The Carrington-rotation-filter method yielded filters with several specific, helpful features: First, they capture the bright limb and the gradual falloff in brightness with increasing height, which largely determines the overall dynamic range of the image. Second, they capture gradual changes as a function of azimuthal angle, allowing the filter to adapt to appropriately normalize both bright extended features at lower latitudes and fainter features in the coronal-hole regions near the poles appropriately. Finally, they achieve good normalization across the disk and off-limb regions, specifically improving contrast on the disk because they include band-like features that result from the passage of either active regions or darker features, such as coronal holes and filaments, at different latitudes. In Section 3 we describe how we translated these naturally derived features into a filtering approach that requires only a single input image and subsequently applied this filter technique to a variety of observations from SWAP and other instruments.

3 Implementation and Use

Our strategy uses the three key features that we identified in filters based on Carrington-rotation image stacks discussed above: it captures the fall-off in brightness above solar limb, it captures the slow variation of this gradient as a function of azimuth, and captures the latitudinal distribution of brightness on the solar disk. The method to generate filter arrays is implemented in a SolarSoft IDL function, called p2sw_image_filter.pro in the PROBA2/SWAP software package.

The generation of the filter is mostly implemented in two straightforward steps, both of which leverage transformations of coordinates that facilitate data smoothing and averaging in directions that are not practical in image coordinates.

We generate the off-disk part of the filter by reprojecting the part of the image above the limb into polar coordinates, with azimuthal angle along the horizontal axis and radial height on the vertical. By smoothing the image in the azimuthal direction with a spatial median filter, which does not affect the radial direction, we generate an array that varies slowly in azimuth, but captures the remaining local gradient with good fidelity. We pad the edges of the transformed image with copies of itself to ensure that the processing wraps smoothly around the Sun at the discontinuity in the azimuthal angle (i.e. \(0^{\circ}/360^{\circ}\)). After the smoothing process, we transform the processed array back from radial coordinates to Cartesian image coordinates.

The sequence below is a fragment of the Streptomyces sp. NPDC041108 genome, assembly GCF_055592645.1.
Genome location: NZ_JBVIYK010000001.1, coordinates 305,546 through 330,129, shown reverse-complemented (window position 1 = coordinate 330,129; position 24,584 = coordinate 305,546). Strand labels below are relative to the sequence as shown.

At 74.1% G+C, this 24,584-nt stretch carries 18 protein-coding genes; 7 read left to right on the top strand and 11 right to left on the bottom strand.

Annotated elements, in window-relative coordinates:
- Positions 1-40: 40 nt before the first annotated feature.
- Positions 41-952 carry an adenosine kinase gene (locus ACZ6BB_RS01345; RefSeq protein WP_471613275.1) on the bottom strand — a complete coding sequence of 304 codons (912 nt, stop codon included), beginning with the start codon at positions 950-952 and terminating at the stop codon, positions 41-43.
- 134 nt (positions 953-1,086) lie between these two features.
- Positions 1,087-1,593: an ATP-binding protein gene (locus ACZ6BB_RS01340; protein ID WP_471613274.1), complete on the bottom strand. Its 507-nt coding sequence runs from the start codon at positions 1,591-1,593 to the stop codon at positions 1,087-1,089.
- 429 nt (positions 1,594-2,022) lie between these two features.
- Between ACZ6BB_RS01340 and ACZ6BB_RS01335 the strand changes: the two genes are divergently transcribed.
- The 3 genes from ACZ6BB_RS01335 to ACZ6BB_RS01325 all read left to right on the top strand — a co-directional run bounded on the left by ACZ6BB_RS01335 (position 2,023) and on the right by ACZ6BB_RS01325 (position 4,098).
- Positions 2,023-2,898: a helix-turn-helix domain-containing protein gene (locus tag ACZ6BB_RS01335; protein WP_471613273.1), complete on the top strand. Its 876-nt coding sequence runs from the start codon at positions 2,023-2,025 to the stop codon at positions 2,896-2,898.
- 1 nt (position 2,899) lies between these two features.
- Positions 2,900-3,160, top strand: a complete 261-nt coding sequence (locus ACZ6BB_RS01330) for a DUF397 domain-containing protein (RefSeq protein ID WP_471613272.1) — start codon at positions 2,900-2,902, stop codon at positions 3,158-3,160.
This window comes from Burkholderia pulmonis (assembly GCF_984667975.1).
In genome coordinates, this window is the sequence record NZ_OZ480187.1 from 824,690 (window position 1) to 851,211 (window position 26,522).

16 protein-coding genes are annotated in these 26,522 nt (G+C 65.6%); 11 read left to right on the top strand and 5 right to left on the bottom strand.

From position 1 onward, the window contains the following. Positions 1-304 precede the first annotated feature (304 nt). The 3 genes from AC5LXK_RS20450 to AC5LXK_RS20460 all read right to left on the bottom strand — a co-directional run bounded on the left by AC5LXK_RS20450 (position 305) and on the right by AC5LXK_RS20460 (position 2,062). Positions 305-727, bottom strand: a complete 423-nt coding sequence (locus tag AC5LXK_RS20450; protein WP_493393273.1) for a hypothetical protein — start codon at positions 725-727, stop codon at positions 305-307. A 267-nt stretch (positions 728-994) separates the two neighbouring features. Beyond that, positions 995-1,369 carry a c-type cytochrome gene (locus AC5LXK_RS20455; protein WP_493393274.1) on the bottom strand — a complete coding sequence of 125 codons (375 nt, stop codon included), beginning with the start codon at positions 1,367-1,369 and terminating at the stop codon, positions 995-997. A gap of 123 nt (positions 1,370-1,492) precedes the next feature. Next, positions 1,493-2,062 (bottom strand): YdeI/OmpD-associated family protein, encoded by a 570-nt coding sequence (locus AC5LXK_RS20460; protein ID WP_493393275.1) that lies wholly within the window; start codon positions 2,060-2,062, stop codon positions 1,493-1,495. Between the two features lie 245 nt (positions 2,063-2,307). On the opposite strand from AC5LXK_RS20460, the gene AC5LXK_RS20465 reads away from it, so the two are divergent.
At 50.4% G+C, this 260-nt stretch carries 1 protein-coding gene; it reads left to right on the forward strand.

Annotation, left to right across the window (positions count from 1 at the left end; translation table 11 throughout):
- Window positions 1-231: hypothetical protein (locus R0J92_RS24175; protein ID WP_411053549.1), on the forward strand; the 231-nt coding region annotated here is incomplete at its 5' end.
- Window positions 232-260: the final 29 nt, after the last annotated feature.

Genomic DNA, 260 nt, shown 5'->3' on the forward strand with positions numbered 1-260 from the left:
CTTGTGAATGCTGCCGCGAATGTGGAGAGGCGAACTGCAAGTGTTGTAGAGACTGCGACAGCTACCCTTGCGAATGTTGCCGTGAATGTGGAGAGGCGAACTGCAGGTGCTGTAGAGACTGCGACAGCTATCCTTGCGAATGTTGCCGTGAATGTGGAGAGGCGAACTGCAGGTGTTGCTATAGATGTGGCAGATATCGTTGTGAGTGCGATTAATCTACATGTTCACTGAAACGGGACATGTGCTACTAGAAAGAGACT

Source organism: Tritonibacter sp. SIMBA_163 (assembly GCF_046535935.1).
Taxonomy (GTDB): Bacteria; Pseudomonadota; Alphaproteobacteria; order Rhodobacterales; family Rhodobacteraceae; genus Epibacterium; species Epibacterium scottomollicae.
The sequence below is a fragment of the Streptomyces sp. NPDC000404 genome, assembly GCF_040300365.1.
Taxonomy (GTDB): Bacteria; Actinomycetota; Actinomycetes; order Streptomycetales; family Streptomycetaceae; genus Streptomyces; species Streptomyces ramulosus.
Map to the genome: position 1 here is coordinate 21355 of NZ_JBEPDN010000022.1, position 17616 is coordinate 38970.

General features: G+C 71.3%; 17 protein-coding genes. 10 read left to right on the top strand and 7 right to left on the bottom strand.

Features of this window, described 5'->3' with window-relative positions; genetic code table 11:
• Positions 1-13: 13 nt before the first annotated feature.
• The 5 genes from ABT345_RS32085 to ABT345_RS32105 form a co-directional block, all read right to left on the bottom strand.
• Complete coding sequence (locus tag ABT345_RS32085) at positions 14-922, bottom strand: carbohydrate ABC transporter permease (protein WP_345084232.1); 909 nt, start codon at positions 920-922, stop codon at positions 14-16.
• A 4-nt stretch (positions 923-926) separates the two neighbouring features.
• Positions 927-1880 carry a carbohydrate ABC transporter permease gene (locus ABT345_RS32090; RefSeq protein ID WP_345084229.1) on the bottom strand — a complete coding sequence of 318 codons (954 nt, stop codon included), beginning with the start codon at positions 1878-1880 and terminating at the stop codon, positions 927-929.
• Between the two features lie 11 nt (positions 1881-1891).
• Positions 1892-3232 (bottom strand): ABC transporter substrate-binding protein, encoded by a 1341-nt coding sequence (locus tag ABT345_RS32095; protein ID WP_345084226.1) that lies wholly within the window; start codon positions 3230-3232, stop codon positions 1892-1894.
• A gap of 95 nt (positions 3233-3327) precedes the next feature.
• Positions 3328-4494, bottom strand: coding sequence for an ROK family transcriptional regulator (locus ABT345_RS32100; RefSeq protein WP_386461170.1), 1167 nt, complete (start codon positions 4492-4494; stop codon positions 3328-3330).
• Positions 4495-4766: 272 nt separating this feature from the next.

We generate the on-disk part of the filter by transforming the disk image to a simple cylindrical map projection, which accounts for the observatory’s viewing angle in heliographic latitude (that is, the B0-angle). We then compute the median value for each latitude (that is, across the longitudinal direction) and replace all the pixels in the map with their appropriate median. Again, we transform this back to image coordinates.

These two processed parts of the filter are merged into a single image and modulated using a set of user-configurable parameters (described below), yielding a basis image to perform radial filtering that shares its broad characteristics with the Carrington-rotation-stack images that gave us the idea for this approach.

Figure 3 shows the resulting filter and processed image, displayed using the same parameters as Figure 2. The method that we describe here is more sensitive to the specific features visible in the image used to manufacture the filter than the long-term stacking approach is, and thus it more strongly modulates the characteristics of these specific features. The resulting image has overall less contrast than the processed image in Figure 2, but in each case both the overall global structure of the corona and its local-scale variations, both on- and off-disk, are far more visible than in any of the images in Figure 1.

Figure 3
figure 3

Filter image generated by our method displayed at -power (left) and the result of using this filter on our test image from 28 October 2014 13:21:13 UT (right). Though specific features differ somewhat between this and the processed image in Figure 2, the overall results are comparable without the requirement of large quantities of data.